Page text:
Japanese Gardens

Gardens in Japan: Religion, politics and culture

Gardens in Japan have taken their inspiration from nature and from their religions, but politics has had a major influence too. Political power rested with a few families and garden making was just for the elite, who guarded their ideas.Thus the act of making a garden was seen as symbolic as well as an indicator of power and prestige. The way gardens changed reflected the political and religious trends, particularly the shift from the Shinto belief system to Jodo Buddhism and finally Zen Buddhism. Specific sites were important and often a new garden overlaid a previous one, with some elements of the former retained.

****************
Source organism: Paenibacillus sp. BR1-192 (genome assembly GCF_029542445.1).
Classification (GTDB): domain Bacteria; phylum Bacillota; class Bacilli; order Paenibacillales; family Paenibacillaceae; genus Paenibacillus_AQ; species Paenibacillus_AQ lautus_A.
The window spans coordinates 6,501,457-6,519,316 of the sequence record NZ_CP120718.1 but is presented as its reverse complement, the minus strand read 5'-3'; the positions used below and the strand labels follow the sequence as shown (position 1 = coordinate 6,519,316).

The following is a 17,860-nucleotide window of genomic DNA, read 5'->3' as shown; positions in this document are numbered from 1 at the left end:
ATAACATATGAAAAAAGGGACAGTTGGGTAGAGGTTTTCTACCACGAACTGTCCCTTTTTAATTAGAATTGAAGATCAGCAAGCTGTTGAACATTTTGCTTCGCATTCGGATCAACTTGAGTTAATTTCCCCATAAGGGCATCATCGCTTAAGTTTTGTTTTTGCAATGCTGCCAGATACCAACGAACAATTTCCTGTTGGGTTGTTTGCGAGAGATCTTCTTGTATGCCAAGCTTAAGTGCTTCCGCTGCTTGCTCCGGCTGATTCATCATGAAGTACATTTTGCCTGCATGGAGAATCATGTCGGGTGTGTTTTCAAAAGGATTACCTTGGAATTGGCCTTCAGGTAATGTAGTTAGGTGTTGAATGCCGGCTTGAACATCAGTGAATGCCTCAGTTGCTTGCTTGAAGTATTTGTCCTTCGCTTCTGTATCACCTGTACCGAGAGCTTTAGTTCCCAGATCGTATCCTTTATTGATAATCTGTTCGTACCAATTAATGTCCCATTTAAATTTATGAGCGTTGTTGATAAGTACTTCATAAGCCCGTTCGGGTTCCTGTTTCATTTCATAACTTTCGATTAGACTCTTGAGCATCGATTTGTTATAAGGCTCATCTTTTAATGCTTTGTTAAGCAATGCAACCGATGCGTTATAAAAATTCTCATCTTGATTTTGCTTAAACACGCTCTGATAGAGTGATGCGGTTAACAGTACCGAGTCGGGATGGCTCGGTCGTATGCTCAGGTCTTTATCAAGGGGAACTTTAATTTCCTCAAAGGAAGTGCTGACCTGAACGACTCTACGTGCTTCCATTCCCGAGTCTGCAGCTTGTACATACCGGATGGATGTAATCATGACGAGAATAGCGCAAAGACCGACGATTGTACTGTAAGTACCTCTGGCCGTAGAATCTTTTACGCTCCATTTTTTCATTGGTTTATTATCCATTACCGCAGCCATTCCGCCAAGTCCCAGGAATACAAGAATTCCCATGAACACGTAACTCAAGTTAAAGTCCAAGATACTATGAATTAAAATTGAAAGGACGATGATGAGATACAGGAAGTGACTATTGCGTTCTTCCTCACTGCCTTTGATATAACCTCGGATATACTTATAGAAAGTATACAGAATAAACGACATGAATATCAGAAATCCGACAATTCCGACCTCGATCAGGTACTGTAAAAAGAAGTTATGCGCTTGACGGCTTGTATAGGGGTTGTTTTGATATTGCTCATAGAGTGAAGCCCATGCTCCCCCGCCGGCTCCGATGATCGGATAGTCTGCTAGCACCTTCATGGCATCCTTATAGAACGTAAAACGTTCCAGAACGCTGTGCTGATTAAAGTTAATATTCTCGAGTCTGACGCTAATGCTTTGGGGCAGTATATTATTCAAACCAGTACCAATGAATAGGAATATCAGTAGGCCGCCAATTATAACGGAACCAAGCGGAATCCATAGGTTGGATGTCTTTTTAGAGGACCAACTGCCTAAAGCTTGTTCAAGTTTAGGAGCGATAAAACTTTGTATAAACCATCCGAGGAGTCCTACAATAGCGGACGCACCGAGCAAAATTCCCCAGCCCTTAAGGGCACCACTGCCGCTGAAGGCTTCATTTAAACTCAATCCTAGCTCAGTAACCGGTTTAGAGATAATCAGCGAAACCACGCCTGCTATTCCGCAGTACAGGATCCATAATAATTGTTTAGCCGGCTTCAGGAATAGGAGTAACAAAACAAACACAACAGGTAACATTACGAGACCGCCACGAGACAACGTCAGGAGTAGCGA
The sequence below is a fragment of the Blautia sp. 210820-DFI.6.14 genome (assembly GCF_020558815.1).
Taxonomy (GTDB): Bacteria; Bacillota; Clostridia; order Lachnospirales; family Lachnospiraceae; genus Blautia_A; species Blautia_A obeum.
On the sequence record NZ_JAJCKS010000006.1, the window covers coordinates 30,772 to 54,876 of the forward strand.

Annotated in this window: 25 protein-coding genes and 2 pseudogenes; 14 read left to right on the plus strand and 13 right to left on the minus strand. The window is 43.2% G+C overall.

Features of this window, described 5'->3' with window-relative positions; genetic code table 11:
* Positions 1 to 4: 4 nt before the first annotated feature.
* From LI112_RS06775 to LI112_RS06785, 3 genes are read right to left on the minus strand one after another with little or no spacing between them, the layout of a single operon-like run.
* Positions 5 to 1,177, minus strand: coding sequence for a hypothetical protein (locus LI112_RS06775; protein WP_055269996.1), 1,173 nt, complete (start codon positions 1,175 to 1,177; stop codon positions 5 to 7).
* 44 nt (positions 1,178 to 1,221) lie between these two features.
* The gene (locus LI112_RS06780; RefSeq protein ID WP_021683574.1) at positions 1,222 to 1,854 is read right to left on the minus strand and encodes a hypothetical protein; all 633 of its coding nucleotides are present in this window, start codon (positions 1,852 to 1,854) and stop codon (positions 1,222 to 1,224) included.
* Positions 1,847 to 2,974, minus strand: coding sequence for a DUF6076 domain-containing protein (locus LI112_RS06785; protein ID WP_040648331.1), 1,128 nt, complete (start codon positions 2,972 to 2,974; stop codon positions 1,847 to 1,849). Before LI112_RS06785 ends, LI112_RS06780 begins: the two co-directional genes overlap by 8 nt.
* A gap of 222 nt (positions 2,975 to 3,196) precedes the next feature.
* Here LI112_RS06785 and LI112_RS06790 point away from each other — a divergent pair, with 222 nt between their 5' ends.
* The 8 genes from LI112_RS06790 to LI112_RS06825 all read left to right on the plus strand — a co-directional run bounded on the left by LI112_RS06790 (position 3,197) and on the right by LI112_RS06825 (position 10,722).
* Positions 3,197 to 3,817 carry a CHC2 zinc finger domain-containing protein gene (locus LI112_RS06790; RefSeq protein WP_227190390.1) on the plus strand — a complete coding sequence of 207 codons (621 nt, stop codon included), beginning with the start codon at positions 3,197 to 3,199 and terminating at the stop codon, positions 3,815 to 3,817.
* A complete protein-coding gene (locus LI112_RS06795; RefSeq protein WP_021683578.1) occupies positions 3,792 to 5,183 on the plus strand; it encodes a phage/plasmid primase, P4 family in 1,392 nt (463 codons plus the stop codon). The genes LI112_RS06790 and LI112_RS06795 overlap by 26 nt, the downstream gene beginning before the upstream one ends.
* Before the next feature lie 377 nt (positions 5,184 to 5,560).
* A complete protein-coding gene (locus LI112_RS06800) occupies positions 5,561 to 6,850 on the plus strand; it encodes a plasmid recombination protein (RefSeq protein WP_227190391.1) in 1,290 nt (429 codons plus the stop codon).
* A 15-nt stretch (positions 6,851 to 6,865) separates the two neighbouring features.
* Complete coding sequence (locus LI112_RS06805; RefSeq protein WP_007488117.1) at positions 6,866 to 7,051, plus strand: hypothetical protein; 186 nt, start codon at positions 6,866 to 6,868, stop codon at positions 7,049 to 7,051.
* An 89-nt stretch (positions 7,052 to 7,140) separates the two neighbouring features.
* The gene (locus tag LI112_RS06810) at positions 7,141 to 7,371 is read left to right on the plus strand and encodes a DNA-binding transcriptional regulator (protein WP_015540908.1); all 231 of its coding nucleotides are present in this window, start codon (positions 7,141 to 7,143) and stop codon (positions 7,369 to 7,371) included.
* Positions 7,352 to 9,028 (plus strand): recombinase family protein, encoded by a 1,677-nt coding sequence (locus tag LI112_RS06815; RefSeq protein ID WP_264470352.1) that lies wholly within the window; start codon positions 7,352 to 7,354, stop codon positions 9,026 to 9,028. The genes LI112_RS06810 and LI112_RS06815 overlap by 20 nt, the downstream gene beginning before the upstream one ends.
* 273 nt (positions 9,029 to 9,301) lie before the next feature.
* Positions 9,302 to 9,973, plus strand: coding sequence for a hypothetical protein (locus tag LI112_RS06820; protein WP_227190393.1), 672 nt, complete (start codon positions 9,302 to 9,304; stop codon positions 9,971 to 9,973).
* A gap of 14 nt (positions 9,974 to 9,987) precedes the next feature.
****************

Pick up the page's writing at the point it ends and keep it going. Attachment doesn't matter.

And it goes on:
The gardens are controlled with strict pruning but the effect is to maintain rather than dominate and many historic gardens remain today in their original state, with just planting material being replaced. Gardening in Japan has always been seen as an art and is closely linked to landscape painting. The Japanese garden became (and still is) a potent symbol of the country. While the West’s influence took over many areas in the 19th and 20th centuries, the garden style in Japan remained unchanged.